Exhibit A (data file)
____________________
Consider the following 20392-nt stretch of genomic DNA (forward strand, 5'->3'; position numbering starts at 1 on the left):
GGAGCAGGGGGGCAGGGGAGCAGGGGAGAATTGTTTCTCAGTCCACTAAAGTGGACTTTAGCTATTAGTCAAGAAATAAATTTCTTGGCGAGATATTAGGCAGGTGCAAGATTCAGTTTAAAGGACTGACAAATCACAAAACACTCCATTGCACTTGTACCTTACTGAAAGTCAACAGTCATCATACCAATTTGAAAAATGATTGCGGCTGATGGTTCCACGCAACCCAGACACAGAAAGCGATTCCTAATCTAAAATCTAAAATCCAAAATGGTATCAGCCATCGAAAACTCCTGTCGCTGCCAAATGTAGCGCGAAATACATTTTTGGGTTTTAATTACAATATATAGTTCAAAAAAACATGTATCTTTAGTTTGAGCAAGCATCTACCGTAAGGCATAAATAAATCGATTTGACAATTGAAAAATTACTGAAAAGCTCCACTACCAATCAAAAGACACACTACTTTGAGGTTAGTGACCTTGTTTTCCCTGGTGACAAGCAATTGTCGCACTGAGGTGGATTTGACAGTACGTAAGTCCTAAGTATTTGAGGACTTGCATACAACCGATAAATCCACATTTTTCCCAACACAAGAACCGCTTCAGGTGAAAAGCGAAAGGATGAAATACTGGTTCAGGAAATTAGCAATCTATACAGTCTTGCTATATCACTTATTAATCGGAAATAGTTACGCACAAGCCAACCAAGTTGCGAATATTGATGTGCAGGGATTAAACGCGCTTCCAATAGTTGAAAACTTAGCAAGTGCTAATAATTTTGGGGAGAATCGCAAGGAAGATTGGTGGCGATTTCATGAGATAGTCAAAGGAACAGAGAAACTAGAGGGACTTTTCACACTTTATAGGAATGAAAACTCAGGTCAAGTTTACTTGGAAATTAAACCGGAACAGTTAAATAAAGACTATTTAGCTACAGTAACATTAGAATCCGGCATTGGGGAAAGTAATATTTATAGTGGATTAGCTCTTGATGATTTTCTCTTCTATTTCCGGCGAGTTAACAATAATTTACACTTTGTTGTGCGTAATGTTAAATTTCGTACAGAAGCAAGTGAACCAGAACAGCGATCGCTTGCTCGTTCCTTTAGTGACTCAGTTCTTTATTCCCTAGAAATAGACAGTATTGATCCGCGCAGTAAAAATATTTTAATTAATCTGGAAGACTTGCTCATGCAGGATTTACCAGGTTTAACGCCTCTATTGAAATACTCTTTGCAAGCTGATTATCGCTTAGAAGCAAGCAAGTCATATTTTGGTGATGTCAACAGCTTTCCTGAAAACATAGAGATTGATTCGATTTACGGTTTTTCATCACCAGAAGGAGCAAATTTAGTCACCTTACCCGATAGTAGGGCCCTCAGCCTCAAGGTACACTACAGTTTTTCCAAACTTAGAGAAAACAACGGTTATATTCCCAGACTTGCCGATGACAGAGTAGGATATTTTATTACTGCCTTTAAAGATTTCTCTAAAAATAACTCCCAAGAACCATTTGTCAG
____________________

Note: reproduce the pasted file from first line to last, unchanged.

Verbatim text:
Consider the following 20392-nt stretch of genomic DNA (forward strand, 5'->3'; position numbering starts at 1 on the left):
GGAGCAGGGGGGCAGGGGAGCAGGGGAGAATTGTTTCTCAGTCCACTAAAGTGGACTTTAGCTATTAGTCAAGAAATAAATTTCTTGGCGAGATATTAGGCAGGTGCAAGATTCAGTTTAAAGGACTGACAAATCACAAAACACTCCATTGCACTTGTACCTTACTGAAAGTCAACAGTCATCATACCAATTTGAAAAATGATTGCGGCTGATGGTTCCACGCAACCCAGACACAGAAAGCGATTCCTAATCTAAAATCTAAAATCCAAAATGGTATCAGCCATCGAAAACTCCTGTCGCTGCCAAATGTAGCGCGAAATACATTTTTGGGTTTTAATTACAATATATAGTTCAAAAAAACATGTATCTTTAGTTTGAGCAAGCATCTACCGTAAGGCATAAATAAATCGATTTGACAATTGAAAAATTACTGAAAAGCTCCACTACCAATCAAAAGACACACTACTTTGAGGTTAGTGACCTTGTTTTCCCTGGTGACAAGCAATTGTCGCACTGAGGTGGATTTGACAGTACGTAAGTCCTAAGTATTTGAGGACTTGCATACAACCGATAAATCCACATTTTTCCCAACACAAGAACCGCTTCAGGTGAAAAGCGAAAGGATGAAATACTGGTTCAGGAAATTAGCAATCTATACAGTCTTGCTATATCACTTATTAATCGGAAATAGTTACGCACAAGCCAACCAAGTTGCGAATATTGATGTGCAGGGATTAAACGCGCTTCCAATAGTTGAAAACTTAGCAAGTGCTAATAATTTTGGGGAGAATCGCAAGGAAGATTGGTGGCGATTTCATGAGATAGTCAAAGGAACAGAGAAACTAGAGGGACTTTTCACACTTTATAGGAATGAAAACTCAGGTCAAGTTTACTTGGAAATTAAACCGGAACAGTTAAATAAAGACTATTTAGCTACAGTAACATTAGAATCCGGCATTGGGGAAAGTAATATTTATAGTGGATTAGCTCTTGATGATTTTCTCTTCTATTTCCGGCGAGTTAACAATAATTTACACTTTGTTGTGCGTAATGTTAAATTTCGTACAGAAGCAAGTGAACCAGAACAGCGATCGCTTGCTCGTTCCTTTAGTGACTCAGTTCTTTATTCCCTAGAAATAGACAGTATTGATCCGCGCAGTAAAAATATTTTAATTAATCTGGAAGACTTGCTCATGCAGGATTTACCAGGTTTAACGCCTCTATTGAAATACTCTTTGCAAGCTGATTATCGCTTAGAAGCAAGCAAGTCATATTTTGGTGATGTCAACAGCTTTCCTGAAAACATAGAGATTGATTCGATTTACGGTTTTTCATCACCAGAAGGAGCAAATTTAGTCACCTTACCCGATAGTAGGGCCCTCAGCCTCAAGGTACACTACAGTTTTTCCAAACTTAGAGAAAACAACGGTTATATTCCCAGACTTGCCGATGACAGAGTAGGATATTTTATTACTGCCTTTAAAGATTTCTCTAAAAATAACTCCCAAGAACCATTTGTCAG